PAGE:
When it comes to understanding the factors that come into play when buying or selling a home—or any practical real estate information at all—local high school (or even college) graduates are on their own. If any real estate information has even been touched upon, it will have been in the most cursory manner: at best, one line item in a Home Economics budgeting discussion.
That’s one reason why everyone from first time town homebuyers to itinerant real estate investors can benefit from the best of today’s how-to real estate books. Here are some of the popular oldies—as well as some valuable newcomers:
100 Questions Every First-Time Home Buyer Should Ask: With Answers from Top Brokers from Around the Country is Ilyce Glink’s compilation of insights from top brokers across the country. Town first time buyers aren’t the only readers who will find this general reference valuable—local home sellers who want insight into the concerns of potential buyers will find it a useful resource. The “100 Questions” don’t address every local real estate information topic; but on the whole, this book is concise and informative.
Solid, practical information for homeowners readying their property for the local market can be found in Rhoney and Richard’s Smart Essentials For Selling Your Home: How To Get The Highest Price In The Shortest Time . In the same way that 100 Questions book is also useful to sellers, this one would make excellent reading for prospective home buyers who recognize the importance of understanding sellers’ priorities. Smart Essentials is mercifully short: just 92 pages!
For more seasoned readers who might be considering an area residential investment, the bookshelves have plenty to offer: The second edition of Gallinelli’s What Every Real Estate Investor Needs to Know About Cash Flow... And 36 Other Key Financial Measures, Updated Edition has been around for a while, but comes highly recommended for its textbook-level explanation of how economists digest real estate information for investment purposes. The formulas are all there, as well as examples that demonstrate how to apply them. Reading it won’t encourage prudent town non-CPAs to do their own business tax returns—but will acquaint them with valuable foreknowledge on how their tax advisor approaches maximizing their refund. Its description of four different ways to make money from real estate can be eye-opening.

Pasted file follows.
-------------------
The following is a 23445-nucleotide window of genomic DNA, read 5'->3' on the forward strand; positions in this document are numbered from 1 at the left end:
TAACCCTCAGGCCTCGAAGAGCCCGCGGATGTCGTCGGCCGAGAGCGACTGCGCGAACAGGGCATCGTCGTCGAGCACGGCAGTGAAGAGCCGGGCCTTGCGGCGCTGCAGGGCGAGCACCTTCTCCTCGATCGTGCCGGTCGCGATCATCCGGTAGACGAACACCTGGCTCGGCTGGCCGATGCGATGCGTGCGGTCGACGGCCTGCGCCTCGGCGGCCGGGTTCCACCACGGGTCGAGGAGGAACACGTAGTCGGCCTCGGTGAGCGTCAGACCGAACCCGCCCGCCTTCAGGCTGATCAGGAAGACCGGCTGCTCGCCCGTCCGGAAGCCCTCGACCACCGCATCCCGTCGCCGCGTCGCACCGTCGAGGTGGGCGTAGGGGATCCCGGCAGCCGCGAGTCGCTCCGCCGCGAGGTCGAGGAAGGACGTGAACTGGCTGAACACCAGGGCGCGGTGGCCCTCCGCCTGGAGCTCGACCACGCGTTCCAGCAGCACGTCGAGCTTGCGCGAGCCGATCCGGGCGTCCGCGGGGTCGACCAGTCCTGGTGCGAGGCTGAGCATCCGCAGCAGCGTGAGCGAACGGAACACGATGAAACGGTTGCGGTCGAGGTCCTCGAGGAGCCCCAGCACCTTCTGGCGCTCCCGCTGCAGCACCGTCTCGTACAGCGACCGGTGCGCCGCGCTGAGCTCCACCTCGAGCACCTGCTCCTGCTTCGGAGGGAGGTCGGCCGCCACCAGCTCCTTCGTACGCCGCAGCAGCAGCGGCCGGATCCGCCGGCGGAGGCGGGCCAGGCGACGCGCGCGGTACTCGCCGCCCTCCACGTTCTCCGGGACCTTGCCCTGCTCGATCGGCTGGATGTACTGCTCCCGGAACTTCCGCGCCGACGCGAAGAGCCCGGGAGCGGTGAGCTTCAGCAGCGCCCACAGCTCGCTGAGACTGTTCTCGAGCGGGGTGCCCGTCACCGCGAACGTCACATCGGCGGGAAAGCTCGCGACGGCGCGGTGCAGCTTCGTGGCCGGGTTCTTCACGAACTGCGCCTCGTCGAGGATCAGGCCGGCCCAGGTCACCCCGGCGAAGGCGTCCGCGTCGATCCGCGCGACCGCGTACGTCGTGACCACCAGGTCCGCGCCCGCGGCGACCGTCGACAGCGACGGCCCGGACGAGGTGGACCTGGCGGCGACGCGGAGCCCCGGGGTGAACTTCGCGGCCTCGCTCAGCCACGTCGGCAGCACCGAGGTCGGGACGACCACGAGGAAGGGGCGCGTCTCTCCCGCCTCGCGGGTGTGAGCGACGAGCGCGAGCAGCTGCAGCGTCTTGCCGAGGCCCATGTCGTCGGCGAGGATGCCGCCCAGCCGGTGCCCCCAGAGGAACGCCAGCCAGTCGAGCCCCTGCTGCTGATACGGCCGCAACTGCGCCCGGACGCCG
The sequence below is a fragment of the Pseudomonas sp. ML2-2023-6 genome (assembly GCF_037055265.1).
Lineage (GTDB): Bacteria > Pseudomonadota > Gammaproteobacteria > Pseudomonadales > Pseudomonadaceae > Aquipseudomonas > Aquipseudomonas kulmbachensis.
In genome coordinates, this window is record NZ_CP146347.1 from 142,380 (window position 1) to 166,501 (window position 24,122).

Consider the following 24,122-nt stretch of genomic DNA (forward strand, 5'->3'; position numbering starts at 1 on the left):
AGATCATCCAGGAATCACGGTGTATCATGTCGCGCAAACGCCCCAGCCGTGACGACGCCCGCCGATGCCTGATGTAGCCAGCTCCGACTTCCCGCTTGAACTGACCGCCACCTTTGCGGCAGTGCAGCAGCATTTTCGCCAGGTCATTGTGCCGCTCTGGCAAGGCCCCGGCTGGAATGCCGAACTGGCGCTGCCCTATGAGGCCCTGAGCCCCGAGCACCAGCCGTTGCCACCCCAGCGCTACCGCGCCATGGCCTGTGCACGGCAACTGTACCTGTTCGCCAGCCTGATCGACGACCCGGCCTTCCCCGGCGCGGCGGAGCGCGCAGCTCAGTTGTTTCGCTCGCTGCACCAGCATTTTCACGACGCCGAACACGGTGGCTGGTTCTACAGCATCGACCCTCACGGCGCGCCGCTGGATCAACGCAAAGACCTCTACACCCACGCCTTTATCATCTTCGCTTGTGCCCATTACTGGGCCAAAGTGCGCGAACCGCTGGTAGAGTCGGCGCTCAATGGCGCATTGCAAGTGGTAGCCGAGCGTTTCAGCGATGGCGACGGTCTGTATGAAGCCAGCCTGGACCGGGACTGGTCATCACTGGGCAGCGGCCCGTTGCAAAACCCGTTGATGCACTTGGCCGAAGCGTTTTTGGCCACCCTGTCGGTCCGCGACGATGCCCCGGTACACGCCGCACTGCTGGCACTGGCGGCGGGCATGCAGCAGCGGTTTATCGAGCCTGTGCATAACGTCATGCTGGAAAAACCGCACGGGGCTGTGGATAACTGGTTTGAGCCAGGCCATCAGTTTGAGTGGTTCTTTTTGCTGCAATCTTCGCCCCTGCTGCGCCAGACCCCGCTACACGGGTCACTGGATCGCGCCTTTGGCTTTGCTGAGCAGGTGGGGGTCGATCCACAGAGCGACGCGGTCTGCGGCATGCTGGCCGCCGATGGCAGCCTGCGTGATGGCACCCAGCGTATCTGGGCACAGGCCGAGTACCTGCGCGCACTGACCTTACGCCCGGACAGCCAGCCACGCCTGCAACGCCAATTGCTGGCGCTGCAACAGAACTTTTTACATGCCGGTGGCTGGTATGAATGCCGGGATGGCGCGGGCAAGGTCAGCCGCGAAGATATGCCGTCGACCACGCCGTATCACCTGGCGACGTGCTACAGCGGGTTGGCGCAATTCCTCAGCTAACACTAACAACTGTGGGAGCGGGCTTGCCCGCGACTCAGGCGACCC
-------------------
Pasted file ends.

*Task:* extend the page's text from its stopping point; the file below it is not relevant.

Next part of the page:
J. Scotts’ The Book on Flipping Houses: How to Buy, Rehab, and Resell Residential Properties is a roadmap from start to finish on how to go about a lucrative house flip. There are many books on the subject, but this one is the leader of the pack. First published in paperback in 2013, it’s been a real estate information best seller ever since. Part of its wide appeal is the author’s (he’s a veteran flipper) candid step-by-step descriptions of how he executes his own projects. The author’s other book (with co-author Brandon Turner) is:
The Book on Estimating Rehab Costs: The Investor's Guide to Defining Your Renovation Plan, Building Your Budget, and Knowing Exactly How Much It All Costs This is a book local real estate information-seekers should find well worth its hefty paperback price tag ($22.49 on Amazon). It details a variety of different approaches to projecting a rehab budget, including a breakdown of the 25 components that need evaluating.
Lance A Edwards book, How to Make Big Money in Small Apartments is a must read. Great book on how to find and buy and manage small rentals. A great book, well worth the time and effort to read.
Books can provide invaluable background information for real estate newcomers and veterans alike. If you have a client that invests in San Antonio, Austin and South Texas, don't lose the referal, let us work with you client and we will pay you a finders fee.